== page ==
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The Villages
Tuesday, October 4, 2022

People who have had COVID-19 protected for three months

Dr. Gabe Mirkin

Two studies suggest that you can get long-term immunity after being infected with COVID-19. People who previously had COVID-19 have high protective antibody titers for at least three months, and at six months still had persistent parts of the COVID-19 virus in their intestines that continued to cause high protection antibodies.
• One study showed that after you are infected with the virus or are vaccinated, you develop lasting B and T lymphocytes with viral neutralizing properties that can protect you for at least three months, and additional data with time will probably show much longer protection (Cell, Jan 7, 2021;184:169).
• The second study followed 87 patients who had proven COVID-19 infections (Nature, Jan 18, 2021). At 40 days they all had full protecting antibodies against COVID-19. After six months, they had 20 percent of the amounts of antibodies that were found at 40 days, but the six-month antibodies were more potent and could be more protective. At six months, seven of 14 patients also had COVID-19 virus remnants in their intestines.

Vaccinated People Can Skip Quarantine for Exposure to COVID-19
The U.S. Centers for Disease Control and Prevention (CDC) said on February 10, 2021 that those who have received the full course of COVID-19 vaccines can skip the standard 14-day quarantine after exposure to someone with the infection, as long as they remain asymptomatic. However, be aware that it may be remotely possible for a vaccinated person to transmit COVID-19 and infect someone else, even though they have no symptoms.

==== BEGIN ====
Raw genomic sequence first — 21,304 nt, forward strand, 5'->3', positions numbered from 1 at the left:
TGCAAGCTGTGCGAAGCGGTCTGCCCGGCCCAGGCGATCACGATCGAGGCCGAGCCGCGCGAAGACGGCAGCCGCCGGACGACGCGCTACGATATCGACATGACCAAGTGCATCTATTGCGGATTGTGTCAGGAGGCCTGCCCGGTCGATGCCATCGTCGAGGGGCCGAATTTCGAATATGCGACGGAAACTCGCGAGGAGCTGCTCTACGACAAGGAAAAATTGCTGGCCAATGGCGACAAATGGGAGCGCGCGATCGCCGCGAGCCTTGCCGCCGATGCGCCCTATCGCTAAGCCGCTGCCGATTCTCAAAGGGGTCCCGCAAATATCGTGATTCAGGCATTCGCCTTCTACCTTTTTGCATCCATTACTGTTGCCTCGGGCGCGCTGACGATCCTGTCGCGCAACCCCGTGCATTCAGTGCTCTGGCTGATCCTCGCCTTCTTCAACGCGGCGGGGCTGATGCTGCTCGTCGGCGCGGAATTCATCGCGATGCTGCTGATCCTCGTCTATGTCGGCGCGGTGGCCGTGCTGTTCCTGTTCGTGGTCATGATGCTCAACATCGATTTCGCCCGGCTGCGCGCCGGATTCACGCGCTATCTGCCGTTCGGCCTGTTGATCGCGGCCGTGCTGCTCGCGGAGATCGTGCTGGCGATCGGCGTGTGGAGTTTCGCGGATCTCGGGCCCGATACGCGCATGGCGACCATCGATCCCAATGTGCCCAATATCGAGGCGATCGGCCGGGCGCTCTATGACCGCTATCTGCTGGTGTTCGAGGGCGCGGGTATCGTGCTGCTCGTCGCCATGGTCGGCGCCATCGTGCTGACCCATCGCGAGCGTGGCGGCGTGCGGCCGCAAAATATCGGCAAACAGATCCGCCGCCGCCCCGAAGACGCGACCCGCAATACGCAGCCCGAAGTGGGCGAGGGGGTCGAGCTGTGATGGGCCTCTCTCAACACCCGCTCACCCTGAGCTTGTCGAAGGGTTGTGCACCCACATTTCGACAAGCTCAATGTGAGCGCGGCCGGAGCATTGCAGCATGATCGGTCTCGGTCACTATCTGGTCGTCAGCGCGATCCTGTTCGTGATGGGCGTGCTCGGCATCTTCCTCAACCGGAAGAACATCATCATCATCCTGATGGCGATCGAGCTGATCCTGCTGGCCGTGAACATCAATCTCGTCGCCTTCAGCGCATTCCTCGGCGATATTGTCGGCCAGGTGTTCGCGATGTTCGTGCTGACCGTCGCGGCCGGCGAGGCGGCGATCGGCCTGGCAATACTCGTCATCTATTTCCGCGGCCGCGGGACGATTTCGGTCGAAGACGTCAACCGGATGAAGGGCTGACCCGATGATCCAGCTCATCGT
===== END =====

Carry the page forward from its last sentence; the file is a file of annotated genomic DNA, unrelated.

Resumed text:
Data on Allergic Reactions to COVID-19 Vaccines
From December 14, 2020 through January 18, 2021, 66 allergic reactions occurred from 17,524,676 doses of the Moderna and Pfizer COVID-19 vaccines. That is an allergic reaction rate of about 6.6 cases per million doses administered (JAMA, February 12, 2021). Thirty-two percent of the 66 allergic reactions were in people who had had a prior episode of an allergic reaction to:
• vaccines (rabies, influenza A[H1N1], seasonal influenza, or unspecified)
• X-ray contrast media (gadolinium-based, iodine-based, or unspecified intravenous)
• unspecified injections
• sulfa drugs, penicillin, prochlorperazine, latex, walnuts, unspecified tree nuts, jellyfish stings
Current recommendations are that everyone should wait for 15 minutes after receiving a vaccine to see if an allergic reaction occurs, and those who have had previous allergic reactions to anything should wait for 30 minutes (MMWR Morb Mortal Wkly Rep, 2020;69(42):1522-1527). Common signs and symptoms in anaphylaxis cases include hives, diffuse red rash, swelling, difficulty breathing, or nausea. The personnel giving vaccines are always prepared to treat allergic reactions.

Dr. Gabe Mirkin is a Villager. Learn more at www.drmirkin.com.

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